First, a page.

While President Obama was wrestling Richard Cordray's nomination from the graveyard of filibustered nominees, Senate Republicans continued to choose Wall Street over Main Street -- this time blocking judges from hearing the people's claims in courtrooms across America. Now that Mr. Cordray's appointment is complete, it is time for Senate Republicans to choose between us and the 1 percent when it comes to the nation's courts.
In December, the Senate recessed without confirming any of the 21 judicial nominees awaiting a vote, including 19 with strong bipartisan support. When the Senate returns later this month, 1 out of every 10 federal judgeships will be vacant, leaving more than half of all Americans living in jurisdictions ill-equipped to handle the nation's legal business. Yet, Minority leader Mitch McConnell (R-KY) and Senate Republicans, in retaliation for the president's attempts at meaningful consumer protection, may refuse to confirm any additional nominees in the year remaining in his presidency -- leaving Americans high and dry.
At the end of the last session, Sen. McConnell blocked Democratic efforts to fill the court vacancies after the White House refused to provide him with assurances that there would be no recess appointments -- something fully within the president's constitutional powers -- during the holiday break. One particular potential recess appointment was on Senator McConnell's mind: Richard Cordray set to lead the new Consumer Financial Protection Bureau.
Sen. Tim Johnson (D-SD), Chairman of the Senate Banking Committee, correctly defined the Bureau as being "born out of the failure by prudential regulators to hold financial companies accountable for complying with consumer protection laws."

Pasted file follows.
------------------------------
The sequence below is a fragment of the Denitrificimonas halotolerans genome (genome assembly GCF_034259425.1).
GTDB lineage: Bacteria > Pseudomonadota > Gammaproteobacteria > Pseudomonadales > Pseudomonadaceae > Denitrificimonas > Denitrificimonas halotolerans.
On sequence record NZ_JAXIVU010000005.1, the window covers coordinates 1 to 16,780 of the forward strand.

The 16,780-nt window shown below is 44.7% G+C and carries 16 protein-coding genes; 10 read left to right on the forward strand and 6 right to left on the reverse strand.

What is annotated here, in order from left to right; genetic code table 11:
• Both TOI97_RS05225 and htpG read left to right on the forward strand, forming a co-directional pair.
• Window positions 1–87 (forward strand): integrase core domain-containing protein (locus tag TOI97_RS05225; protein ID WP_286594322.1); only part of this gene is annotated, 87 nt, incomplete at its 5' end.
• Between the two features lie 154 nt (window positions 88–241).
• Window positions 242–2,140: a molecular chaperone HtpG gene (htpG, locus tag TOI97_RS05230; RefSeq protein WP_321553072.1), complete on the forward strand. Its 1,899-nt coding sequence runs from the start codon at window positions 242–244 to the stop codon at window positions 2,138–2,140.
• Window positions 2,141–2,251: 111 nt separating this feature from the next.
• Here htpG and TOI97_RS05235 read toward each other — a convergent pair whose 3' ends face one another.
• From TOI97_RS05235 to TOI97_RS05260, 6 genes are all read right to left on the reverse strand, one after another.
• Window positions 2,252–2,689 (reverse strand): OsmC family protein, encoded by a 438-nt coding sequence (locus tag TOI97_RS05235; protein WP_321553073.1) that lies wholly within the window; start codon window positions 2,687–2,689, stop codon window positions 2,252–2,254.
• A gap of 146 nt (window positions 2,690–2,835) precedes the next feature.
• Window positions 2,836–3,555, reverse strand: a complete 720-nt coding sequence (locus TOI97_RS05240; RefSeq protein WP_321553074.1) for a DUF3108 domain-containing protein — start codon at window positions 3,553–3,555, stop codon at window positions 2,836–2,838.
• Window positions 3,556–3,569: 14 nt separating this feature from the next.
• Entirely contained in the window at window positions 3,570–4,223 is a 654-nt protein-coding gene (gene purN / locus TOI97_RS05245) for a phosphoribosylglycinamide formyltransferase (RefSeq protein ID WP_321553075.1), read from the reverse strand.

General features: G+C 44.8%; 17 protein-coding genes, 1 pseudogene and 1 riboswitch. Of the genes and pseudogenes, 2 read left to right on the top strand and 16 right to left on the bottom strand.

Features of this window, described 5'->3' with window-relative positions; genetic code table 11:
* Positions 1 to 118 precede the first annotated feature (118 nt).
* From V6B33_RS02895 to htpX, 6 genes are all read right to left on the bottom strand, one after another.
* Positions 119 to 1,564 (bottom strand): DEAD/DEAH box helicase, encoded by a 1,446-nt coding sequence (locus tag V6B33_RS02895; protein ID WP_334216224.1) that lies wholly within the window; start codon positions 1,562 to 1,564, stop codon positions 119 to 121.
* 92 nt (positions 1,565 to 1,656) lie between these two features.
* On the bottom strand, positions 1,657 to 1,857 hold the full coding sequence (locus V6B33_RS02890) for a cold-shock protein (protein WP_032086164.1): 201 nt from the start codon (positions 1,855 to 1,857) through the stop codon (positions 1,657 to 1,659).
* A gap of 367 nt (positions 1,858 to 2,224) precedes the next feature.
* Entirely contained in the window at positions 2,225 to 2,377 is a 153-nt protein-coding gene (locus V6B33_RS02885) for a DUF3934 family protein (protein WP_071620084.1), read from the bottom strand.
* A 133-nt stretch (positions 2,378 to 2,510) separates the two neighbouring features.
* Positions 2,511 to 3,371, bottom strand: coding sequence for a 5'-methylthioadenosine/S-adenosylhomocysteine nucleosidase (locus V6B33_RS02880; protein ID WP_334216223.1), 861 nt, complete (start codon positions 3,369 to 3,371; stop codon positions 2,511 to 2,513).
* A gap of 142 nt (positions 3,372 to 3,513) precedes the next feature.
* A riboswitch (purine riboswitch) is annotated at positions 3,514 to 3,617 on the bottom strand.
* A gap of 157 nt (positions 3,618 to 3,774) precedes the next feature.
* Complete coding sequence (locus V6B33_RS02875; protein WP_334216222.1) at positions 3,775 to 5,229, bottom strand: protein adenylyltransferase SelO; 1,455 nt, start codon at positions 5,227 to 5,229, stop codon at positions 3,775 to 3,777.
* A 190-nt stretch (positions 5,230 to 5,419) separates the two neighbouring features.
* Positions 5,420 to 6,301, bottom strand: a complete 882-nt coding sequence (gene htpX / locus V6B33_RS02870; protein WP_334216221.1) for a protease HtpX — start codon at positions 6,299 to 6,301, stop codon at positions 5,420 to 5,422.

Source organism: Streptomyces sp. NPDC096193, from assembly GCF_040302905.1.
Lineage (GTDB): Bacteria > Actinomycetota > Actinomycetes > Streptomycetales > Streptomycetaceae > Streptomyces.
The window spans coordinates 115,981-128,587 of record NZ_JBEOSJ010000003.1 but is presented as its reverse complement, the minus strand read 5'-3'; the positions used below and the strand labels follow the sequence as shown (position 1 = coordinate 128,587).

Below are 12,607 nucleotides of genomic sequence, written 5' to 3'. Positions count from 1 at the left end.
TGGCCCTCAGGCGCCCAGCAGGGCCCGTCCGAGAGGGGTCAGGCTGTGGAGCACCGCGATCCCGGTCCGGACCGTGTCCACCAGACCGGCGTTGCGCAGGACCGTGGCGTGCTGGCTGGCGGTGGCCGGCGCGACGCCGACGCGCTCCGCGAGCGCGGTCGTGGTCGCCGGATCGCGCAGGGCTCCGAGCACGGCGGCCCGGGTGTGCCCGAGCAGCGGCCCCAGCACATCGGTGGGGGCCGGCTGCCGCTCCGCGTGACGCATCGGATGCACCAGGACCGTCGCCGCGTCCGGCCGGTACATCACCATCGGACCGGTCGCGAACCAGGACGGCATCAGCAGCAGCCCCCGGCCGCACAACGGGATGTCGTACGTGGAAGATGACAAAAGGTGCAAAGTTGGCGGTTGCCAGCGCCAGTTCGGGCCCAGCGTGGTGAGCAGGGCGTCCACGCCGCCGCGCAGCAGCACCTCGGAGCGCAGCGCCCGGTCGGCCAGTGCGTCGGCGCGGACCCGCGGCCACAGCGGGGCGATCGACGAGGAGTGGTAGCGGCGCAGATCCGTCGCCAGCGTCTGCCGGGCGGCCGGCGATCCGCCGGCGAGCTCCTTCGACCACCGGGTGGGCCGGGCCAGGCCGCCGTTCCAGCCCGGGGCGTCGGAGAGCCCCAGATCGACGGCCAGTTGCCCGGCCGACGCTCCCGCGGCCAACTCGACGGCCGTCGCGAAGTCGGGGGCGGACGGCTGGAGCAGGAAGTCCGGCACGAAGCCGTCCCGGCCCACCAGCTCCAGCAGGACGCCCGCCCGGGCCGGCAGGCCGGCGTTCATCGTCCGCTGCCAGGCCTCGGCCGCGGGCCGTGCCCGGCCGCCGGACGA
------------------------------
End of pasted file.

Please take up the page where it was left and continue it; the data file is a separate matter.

Senate Republicans, unhappy with the breadth of "unchecked" authority the bureau could exercise over banks and other financial institutions, were determined to smother this new agency in the crib. They attempted to prevent President Obama from giving Mr. Cordray any opportunity to begin regulating the banking industry through the CFPB as intended by the legislation that created it. In taking this action, conservatives chose to protect those with power and money over making government work for everyday Americans.
President Obama, in a bipartisan peace offering, has worked closely with senators from both sides of the aisle to identify and nominate qualified nominees. The majority of the 21 nominees blocked by Senate Republicans have been approved by the Senate Judiciary Committee unanimously with home state senator support. This is not a case of left-wing ideologues being blocked on principal. Rather, it is one of unprecedented obstructionism by a few Senate Republicans based on a fundamental disregard for the business of ordinary Americans.
The president of the American Bar Association, in a letter to Senate leaders, warned that high caseloads coupled with excessive vacancies "deprive... our federal courts of the capacity to deliver timely justice in civil matters and has real consequences for the financial well-being of businesses and for individual litigants whose lives are put on hold pending resolutions of their disputes."
First, Senate opponents blocked an up or down vote on Mr. Cordray's nomination, which was in Senator Shelby's words "dead on arrival." Then they held our nation's courts as collateral in a deal to try and prevent his appointment. When the White House declined to give up its best option to protect consumers in the wake of the banking crisis, the Senate Republican leadership chose to block all 21 pending judicial nominees and protect Wall Street, rather than giving our nation's embattled courts the resources they need to conduct the business of the 99 percent. Now Republicans are calling for retaliation, indifferent to the needs of all Americans.
The battle over Mr. Cordray's nomination is over. It is time for Senate Republicans to take up the business of the nation's courts and address the nearly 200 million Americans living in jurisdictions with courts unable to function as designed.